‘Courtney’s Courage’ Empowers Young Scientists to Advance Pediatric Cancer Research

Courtney Page Zillman Fellow Megan Stanley Molina, doctoral candidate under the mentorship of UA Steele Children’s Research Center pediatric cancer researcher Dr. Emmanuel Katsanis conducts research that seeks to understand the best ways to use anticancer drugs to prepare a patient’s immune system for bone marrow transplantation.

Courtney’s Courage donated $40,000 to the University of Arizona Steele Children’s Research Center to support the “Courtney Page Zillman Fellow” Megan Stanley Molina.

Molina is pursuing a doctorate in immunobiology. She works under the mentorship of UA Steele Center pediatric cancer researcher Emmanuel Katsanis, MD, professor and division chief of pediatric hematology/oncology; director, UA Cancer Center Blood and Marrow Transplant Program; and Louise Thomas Endowed Chair in Pediatric Cancer Research.

“At the Steele Center, we are dedicated to those we mentor, because they are our future researchers,” said Fayez K. Ghishan, MD, center director. “This is how we propagate knowledge, move medicine forward and help children with devastating diseases like cancer.”

Molina’s interest in science blossomed in high school while taking anatomy and physiology classes. “I was astounded by the degree to which scientists were able to uncover complex mechanisms at the cellular level, and that fascination encouraged me to do research of my own,” Molina explained. She went on to study pharmaceutical sciences and earned a master of science degree.

Now, in her second year as a UA doctoral candidate, Molina is an integral member of Dr. Katsanis’ pediatric cancer research team. Her project is focused on understanding how chemotherapy affects the development and function of host dendritic cells—a specific population of cells responsible for mounting the body’s immune responses.

“We are comparing what is the current standard chemotherapy used for transplants—cyclophosphamide—with an alternative chemotherapy—bendamustine—which we believe may work better,” said Molina. She and the research team are evaluating how each of these pre-conditioning drugs (given before bone marrow transplant) affect the immune system, and in particular how they affect the kind of cells (“antigen-presenting cells”) that initiate an immune response.

”Ultimately we want to figure out how the drugs affect the immune system differently, to try to understand the mechanisms by which bendamustine may be a better alternative for preventing graft-versus-host-disease following bone marrow transplant,” Molina said.

“This research may result in a reduction of severe graft-versus-host disease, while preserving efficient graft-versus-tumor reactions,” said Dr. Katsanis. “We’re grateful to Courtney’s Courage for their continued investment in our pediatric cancer research through the Courtney Page Zillman Fellow Program.”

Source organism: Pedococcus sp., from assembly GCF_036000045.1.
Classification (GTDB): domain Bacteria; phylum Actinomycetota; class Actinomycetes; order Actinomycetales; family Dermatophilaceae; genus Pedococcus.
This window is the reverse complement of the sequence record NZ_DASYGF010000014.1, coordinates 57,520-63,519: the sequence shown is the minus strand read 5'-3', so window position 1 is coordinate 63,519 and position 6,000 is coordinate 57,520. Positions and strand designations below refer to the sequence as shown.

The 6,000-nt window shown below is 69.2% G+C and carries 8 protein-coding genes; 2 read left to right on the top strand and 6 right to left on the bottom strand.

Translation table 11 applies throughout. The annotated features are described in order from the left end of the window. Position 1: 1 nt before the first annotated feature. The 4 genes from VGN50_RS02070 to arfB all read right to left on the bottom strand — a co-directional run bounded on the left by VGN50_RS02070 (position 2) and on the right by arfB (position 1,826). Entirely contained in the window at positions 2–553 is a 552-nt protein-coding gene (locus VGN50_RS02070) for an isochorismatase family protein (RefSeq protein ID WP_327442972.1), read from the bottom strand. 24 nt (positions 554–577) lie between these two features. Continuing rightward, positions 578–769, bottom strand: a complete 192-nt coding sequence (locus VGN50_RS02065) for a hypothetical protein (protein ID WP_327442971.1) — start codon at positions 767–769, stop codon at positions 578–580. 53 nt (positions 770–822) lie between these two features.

The Courtney Page Zillman Fellow Program was established by Kathy Zillman-Ogden and Jerry Zillman in 2000, after the heartbreaking death of their 4-year old daughter, Courtney, from neuroblastoma on Thanksgiving Day in 1999. “We were talking to one of Courtney’s oncologists about the best way to contribute to research,” said Zillman-Ogden. “Heexplained that investing in talented doctoral fellows would ensure ongoing pediatric cancer research by bright young scientists, while helping them build their careers. So, we created the Courtney Page Zillman Fellow Program in Courtney’s honor.”

Over nearly 20 years, the program has supported eight promising researchers. Each researcher is supported for two to three years. Fellows have conducted research in cancer immunology, cancer vaccines, cancer immunotherapy and the anticancer effects of medicinal herbs. Their findings have provided valuable data, enabling the UA Steele Center to secure additional National Institutes of Health grants to further advance pediatric cancer research.

“We are thrilled to fund Megan as our eighth Courtney Page Zillman Fellow,” said Zillman-Ogden, one of the founders of Courtney’s Courage. “We’re grateful to our golf tournament sponsors and TIC CUP Charities for making this possible. By investing in promising young researchers, we ensure more is being done to find new treatments and eventually cures for pediatric cancers.”

To learn more about Courtney’s Courage, please visit: www.courtneyscourage.org

About the UA Steele Children’s Research Center

The University of Arizona Steele Children’s Research Center is one of the prestigious Centers of Excellence at the UA College of Medicine – Tucson at the UA Health Sciences. It is the state’s only academic pediatric research center designated by the Arizona Board of Regents, and the only facility in Southern Arizona where researchers and physician-scientists are dedicated to advancing medical knowledge through basic and translational research to improve children’s health. As researchers, they seek to discover answers to children’s medical mysteries. As physician-scientists, they provide compassionate care to hospitalized patients at Banner Children’s at Diamond Children’s Medical Center and pediatric outpatient clinics throughout Tucson and the state. And, as faculty members with the UA Department of Pediatrics, they teach and train the next generation of pediatricians and researchers.